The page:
Vocabulary and Collocations

By : Carl Ozan

Summer 2019

Vocabulary learning is central to language acquisition, but according to Nattinger and DeCarrico (1992) collocations are at the center of language acquisition which improve speech, listening comprehension and writing skills. Learning Collocations is a challenging aspect of SLA and is a critical element of communicative competence and the arbitrary and unpredictable nature of collocations makes it even more arduous. Considering the learners’ needs, our school follows a skill-based general English syllabus in which comprehension and production of the language are vital for the learners’ success and according to Carther and McCarthy (1998) collocations are important both for comprehension and production, all the reason for me to teach this subject in my class. I have personally observed that not only do students who commit themselves to learning more collocational phrases outperform other students both in writing and speaking, but also these associations assist the learning in committing these words to memory for longer retention, which is also why I became interested in this subject

1.1 Collocation

Vocabulary knowledge involves considerably more than just knowing the meaning of a given word in isolation; it also involves knowing the words that tend to co-occur with it (Celce-Murcia 1993, p: 292). These patterns, or collocations, consist of pairs or groups of words that co-occur with very high frequency and are important in vocabulary learning as “ the meaning of a word has a great deal to do with the words with which it commonly associates.” (Nattinger and DeCarrico, 1992, p: 69).

“Collocations teach students expectations about which sorts of language can follow from what has preceded’’ (Carther & McCarthy, 1998, p. 75)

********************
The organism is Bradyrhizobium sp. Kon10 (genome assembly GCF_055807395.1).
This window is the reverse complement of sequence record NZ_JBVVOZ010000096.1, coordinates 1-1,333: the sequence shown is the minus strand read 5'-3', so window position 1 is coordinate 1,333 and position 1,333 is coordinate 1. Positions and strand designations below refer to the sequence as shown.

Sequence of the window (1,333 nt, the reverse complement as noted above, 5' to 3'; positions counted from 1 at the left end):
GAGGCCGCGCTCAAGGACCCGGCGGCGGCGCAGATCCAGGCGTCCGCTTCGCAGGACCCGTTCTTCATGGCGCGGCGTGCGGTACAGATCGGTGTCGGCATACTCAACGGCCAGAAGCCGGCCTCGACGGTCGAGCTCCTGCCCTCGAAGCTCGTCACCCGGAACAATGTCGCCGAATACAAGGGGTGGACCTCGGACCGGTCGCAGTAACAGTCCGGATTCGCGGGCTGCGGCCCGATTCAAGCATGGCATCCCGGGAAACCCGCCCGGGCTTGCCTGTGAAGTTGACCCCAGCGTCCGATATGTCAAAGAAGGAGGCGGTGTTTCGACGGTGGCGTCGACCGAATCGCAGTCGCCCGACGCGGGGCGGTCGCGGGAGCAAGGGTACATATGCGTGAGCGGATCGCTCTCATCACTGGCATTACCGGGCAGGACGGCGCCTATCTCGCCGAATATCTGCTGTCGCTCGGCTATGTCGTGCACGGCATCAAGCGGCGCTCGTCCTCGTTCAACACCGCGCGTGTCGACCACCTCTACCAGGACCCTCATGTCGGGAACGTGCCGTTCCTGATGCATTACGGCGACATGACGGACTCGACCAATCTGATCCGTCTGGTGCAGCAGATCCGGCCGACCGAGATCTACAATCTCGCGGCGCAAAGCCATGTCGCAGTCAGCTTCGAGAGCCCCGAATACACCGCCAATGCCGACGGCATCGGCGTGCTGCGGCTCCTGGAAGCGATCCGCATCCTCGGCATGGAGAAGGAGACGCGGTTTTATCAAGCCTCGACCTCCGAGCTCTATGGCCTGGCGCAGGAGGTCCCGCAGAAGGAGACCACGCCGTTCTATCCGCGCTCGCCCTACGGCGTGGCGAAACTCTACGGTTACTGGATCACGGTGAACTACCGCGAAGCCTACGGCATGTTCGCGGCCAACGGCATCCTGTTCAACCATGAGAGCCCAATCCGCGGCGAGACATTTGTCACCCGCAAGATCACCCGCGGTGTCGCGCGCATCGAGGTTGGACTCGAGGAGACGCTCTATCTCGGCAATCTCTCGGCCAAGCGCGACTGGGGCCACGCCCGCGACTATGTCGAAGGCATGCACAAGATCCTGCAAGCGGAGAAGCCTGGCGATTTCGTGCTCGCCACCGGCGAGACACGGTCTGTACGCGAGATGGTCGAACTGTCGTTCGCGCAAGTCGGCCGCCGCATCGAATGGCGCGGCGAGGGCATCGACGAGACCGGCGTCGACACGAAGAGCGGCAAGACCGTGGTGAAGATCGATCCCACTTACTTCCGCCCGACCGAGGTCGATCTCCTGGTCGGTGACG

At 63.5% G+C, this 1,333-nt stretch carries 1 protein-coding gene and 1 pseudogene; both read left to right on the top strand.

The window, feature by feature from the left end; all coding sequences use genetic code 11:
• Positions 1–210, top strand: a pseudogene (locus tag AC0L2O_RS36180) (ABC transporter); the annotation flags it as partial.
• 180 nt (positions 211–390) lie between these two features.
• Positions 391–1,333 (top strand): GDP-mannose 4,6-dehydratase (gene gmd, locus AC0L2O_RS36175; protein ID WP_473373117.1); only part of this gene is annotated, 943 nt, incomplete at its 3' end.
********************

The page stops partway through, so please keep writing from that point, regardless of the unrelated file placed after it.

1.2 Lexical Collocation VS Grammatical Collocation

Collocations fall into two main syntactic groups. They may be either Grammatical Collocations or Lexical Collocations (Lewis 2000). Grammatical collocations are those in which a noun, verb, or adjective frequently co-occurs with a grammatical item, usually a preposition. Examples are excuse for, bring about, by chance, etc. Lexical colocations do not contain grammatical words, but consist of combinations of full lexical items. When discussing lexical collocations (LC) it is necessary to focus on their form, meaning, use and pronunciation.

1.3 Form

Collocations can be divided into various categories considering different aspects. In one categorization, according to Benson et al. (1986a), there are several different types of lexical collocations as follows:

Verb (donation creation or activation) + Noun (pronoun or prep. Phrase)

Make an impression
Verb (meaning eradication or nullification) + Noun

Demolish a house
Adjective + Noun

Strong tea
Noun +Verb

Bombs explode
Noun +Noun

Generation gap
Adverb + Adjective

Incredibly hilarious
Verb + Adverb

Argue heatedly

As shown above, lexical collocations are usually treated as formed by two lexical elements, even though they are often associated with optional additional grammatical options such as articles, quantifiers or possessives (e.g. make AN impression). There are also eight major kinds of grammatical collocations which shall not be explored in depth here as the focus of the article is on lexical collocations, yet the following example will shed more light on the matter: